I Love My GP: Talking about the China Study

I love my GP.

She is about my age and we are both engaged in the same balancing act – aging parents, children, full time jobs that we love and not enough hours in the day. She is monitoring my blood pressure and inevitaHandshake with Doctorbly the conversation turns to weight loss, finding time for exercise, finding time to cook and what is healthy eating anyway?  I am sheepish, pleased with my loss of a few pounds but know I could do more.

Casually she mentions a similar conversation with an earlier patient when she asked him what the new diet craze is. I am pondering on the thought that a medical doctor is asking that question of a patient when she asks me if I have heard of the China Study. She is amazed that I know it; work for an organization that Colin Campbell advised and supported, and that I know about the evidence for a plant-based diet for cancer prevention.

We discuss the science but our conversation quickly turns to the practical – how to reduce red meat and increase other forms of protein in her family meals.  But she doesn’t know any recipes that use beans and other proteins. Quicker than you could say ABC, I wrote down our website address and told her to sign up for AICR Health-e-recipes.

As I leave the Doctor’s office, she is already on our website, has signed up for the recipes and is telling all her colleagues about our Foods that Fight Cancer. “I love this website – I’m going to tell everyone about you.”

In this technical world we sometimes forget the power of the face to face human connection:  a simple conversation can lead to a simple conversion.

You can read more about how AICR and the China Study connect here.


“Healthy” Girl Scout Cookies?

Did you know it was National Girl Scout Cookie Day last Friday? There are many months and days dedicated to specific issues, but this one caught my attention – and not for the right reasons.canstockphoto5469124(1)

Full disclosure – I am a mother of a girl scout and, as such, a co-peddler of cookies. I have served my time knocking on doors in January, encouraging weary little feet to try just one more street and teaching an elementary age scout to accept “no-thank you” with grace and a smile.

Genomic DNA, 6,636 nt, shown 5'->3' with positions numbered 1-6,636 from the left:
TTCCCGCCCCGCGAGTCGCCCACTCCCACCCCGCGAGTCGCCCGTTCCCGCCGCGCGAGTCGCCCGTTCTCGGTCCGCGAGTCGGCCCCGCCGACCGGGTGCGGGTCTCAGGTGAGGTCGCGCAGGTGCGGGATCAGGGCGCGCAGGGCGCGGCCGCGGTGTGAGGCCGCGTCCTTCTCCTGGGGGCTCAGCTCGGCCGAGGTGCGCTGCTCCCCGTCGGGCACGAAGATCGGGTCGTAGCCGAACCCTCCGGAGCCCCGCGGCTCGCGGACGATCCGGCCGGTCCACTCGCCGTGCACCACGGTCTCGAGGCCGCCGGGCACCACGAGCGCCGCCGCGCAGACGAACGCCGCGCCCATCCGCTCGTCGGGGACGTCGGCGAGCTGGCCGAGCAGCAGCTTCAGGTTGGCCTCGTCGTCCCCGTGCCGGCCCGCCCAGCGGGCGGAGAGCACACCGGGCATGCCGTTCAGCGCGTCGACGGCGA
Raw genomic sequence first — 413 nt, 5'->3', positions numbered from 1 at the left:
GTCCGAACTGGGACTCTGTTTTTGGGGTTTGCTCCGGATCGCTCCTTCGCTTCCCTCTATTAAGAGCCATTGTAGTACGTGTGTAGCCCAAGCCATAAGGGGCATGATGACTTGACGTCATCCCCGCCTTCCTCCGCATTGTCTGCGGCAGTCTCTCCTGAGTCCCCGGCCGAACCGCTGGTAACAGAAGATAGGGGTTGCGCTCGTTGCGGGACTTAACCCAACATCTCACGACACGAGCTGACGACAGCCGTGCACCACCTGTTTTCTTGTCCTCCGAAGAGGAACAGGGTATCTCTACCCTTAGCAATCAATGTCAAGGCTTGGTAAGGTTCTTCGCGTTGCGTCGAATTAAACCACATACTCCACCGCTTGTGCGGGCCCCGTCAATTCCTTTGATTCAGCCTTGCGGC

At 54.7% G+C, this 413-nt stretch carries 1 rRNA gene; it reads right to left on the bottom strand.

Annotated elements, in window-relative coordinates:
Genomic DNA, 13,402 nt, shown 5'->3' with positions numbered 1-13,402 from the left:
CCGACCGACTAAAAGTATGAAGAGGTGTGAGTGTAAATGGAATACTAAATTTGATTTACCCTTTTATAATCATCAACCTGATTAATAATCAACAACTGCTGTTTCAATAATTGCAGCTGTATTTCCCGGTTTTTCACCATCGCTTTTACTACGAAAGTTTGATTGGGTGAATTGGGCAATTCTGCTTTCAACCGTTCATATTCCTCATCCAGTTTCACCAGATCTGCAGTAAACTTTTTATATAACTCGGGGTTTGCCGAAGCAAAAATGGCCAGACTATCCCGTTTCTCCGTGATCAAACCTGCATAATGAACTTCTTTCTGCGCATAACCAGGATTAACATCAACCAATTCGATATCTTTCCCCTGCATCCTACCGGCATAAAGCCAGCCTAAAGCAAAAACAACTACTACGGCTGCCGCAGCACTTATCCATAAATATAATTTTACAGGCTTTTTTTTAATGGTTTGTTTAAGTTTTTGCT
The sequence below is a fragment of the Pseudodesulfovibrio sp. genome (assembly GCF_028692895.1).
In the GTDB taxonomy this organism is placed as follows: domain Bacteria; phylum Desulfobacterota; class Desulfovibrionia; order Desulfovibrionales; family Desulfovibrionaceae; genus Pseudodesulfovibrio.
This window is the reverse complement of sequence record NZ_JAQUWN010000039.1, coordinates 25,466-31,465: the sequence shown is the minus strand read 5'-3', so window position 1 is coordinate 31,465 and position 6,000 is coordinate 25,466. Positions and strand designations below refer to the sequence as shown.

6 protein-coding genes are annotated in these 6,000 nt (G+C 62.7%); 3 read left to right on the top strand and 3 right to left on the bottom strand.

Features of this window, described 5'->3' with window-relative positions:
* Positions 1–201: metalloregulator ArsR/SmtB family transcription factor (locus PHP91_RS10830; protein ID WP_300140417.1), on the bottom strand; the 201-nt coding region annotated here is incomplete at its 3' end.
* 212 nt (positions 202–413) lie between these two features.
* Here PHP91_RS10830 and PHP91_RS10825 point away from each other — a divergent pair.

We know Girl Scout Cookies are a treat; they are not low in fat, sugar or calories. I have struggled with the fact that selling lots of boxes provides the funds for the programs that benefit my daughter. We are respectful of people when they say – I’m watching my weight or need to cut down – and our own family order is modest. (Working here at AICR, I know that being overweight increases the risk of seven cancers and so it’s important for adults – and kids – to have healthy eating habits for cancer prevention and just overall good health.)

Our region had the standard menu of cookies this year, so I only learned on Friday that another cookie – with “health benefits” – was being offered in some parts of the country. The Mango Creme Cookie comes with a creme filling apparently enhanced with nutrients, which, according to the promotional blurb “offer the benefits of eating cranberries, pomegranates, oranges, grapes and strawberries.” Continue reading


Breastfeeding vs. Formula: Navigating the Choices in Real Life

I’m a mother who works for a cancer prevention charity. I’m a mother who knows that breastfeeding is one of our strongest weapons to protect both the mother and child from cancer later in life. And I’m a mother who struggled to follow AICR’s recommendation to breastfeed infants exclusively up to six months.

What’s made me think about this is New York City’s initiative in participating hospitals to restrict access to infant formula in an effort to encourage breast feeding, and whether this is helpful or intrusive? Here’s one article on the program.

On paper – promoting and encouraging breastfeeding is an easy public health fix. Breast milk is free, portable and always at the right temperature. The reality is more complex.

First, not all women are able to breastfeed – infections, sick infants and difficult home environments are just some of the barriers that make it impossible. Second, our physical environment does not always support women breastfeeding outside the home. The dearth of appropriate facilities and sometimes hostile attitudes makes it difficult for mothers – especially those with older children who cannot be housebound. Third, many women simply cannot afford to be without a paycheck for 6 months and manage the considerable challenge of pumping and freezing sufficient breast milk. Continue reading